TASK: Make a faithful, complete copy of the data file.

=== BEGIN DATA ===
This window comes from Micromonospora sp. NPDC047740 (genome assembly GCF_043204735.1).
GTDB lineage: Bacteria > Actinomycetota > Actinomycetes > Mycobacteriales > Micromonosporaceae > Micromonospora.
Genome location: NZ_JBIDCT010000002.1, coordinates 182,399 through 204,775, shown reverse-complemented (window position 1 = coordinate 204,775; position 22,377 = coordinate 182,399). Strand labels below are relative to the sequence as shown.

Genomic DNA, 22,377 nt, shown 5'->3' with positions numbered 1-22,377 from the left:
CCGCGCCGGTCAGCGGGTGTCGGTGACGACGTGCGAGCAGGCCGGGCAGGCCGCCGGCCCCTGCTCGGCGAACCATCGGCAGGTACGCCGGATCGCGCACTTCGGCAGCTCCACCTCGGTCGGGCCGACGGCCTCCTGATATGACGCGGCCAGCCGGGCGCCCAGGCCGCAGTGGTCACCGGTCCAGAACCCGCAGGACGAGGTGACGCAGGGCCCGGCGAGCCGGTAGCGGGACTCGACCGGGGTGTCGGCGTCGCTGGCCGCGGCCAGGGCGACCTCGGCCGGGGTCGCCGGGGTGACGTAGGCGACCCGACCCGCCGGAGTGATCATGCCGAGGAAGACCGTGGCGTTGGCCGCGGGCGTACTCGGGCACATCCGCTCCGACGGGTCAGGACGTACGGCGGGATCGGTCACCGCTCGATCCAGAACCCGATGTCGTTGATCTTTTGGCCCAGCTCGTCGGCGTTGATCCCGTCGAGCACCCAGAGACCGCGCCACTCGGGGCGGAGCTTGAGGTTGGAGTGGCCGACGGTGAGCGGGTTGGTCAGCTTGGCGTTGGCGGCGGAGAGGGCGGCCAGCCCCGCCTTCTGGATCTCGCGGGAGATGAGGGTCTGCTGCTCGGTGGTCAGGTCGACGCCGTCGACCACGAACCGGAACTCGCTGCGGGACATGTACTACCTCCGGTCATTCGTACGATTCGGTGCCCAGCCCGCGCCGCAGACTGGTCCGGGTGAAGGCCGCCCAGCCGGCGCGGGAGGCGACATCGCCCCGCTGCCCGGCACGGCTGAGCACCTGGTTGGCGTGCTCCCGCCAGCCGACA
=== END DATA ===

This window comes from Micromonospora sp. NPDC047740 (genome assembly GCF_043204735.1).
GTDB lineage: Bacteria > Actinomycetota > Actinomycetes > Mycobacteriales > Micromonosporaceae > Micromonospora.
Genome location: NZ_JBIDCT010000002.1, coordinates 182,399 through 204,775, shown reverse-complemented (window position 1 = coordinate 204,775; position 22,377 = coordinate 182,399). Strand labels below are relative to the sequence as shown.

Genomic DNA, 22,377 nt, shown 5'->3' with positions numbered 1-22,377 from the left:
CCGCGCCGGTCAGCGGGTGTCGGTGACGACGTGCGAGCAGGCCGGGCAGGCCGCCGGCCCCTGCTCGGCGAACCATCGGCAGGTACGCCGGATCGCGCACTTCGGCAGCTCCACCTCGGTCGGGCCGACGGCCTCCTGATATGACGCGGCCAGCCGGGCGCCCAGGCCGCAGTGGTCACCGGTCCAGAACCCGCAGGACGAGGTGACGCAGGGCCCGGCGAGCCGGTAGCGGGACTCGACCGGGGTGTCGGCGTCGCTGGCCGCGGCCAGGGCGACCTCGGCCGGGGTCGCCGGGGTGACGTAGGCGACCCGACCCGCCGGAGTGATCATGCCGAGGAAGACCGTGGCGTTGGCCGCGGGCGTACTCGGGCACATCCGCTCCGACGGGTCAGGACGTACGGCGGGATCGGTCACCGCTCGATCCAGAACCCGATGTCGTTGATCTTTTGGCCCAGCTCGTCGGCGTTGATCCCGTCGAGCACCCAGAGACCGCGCCACTCGGGGCGGAGCTTGAGGTTGGAGTGGCCGACGGTGAGCGGGTTGGTCAGCTTGGCGTTGGCGGCGGAGAGGGCGGCCAGCCCCGCCTTCTGGATCTCGCGGGAGATGAGGGTCTGCTGCTCGGTGGTCAGGTCGACGCCGTCGACCACGAACCGGAACTCGCTGCGGGACATGTACTACCTCCGGTCATTCGTACGATTCGGTGCCCAGCCCGCGCCGCAGACTGGTCCGGGTGAAGGCCGCCCAGCCGGCGCGGGAGGCGACATCGCCCCGCTGCCCGGCACGGCTGAGCACCTGGTTGGCGTGCTCCCGCCAGCCGACA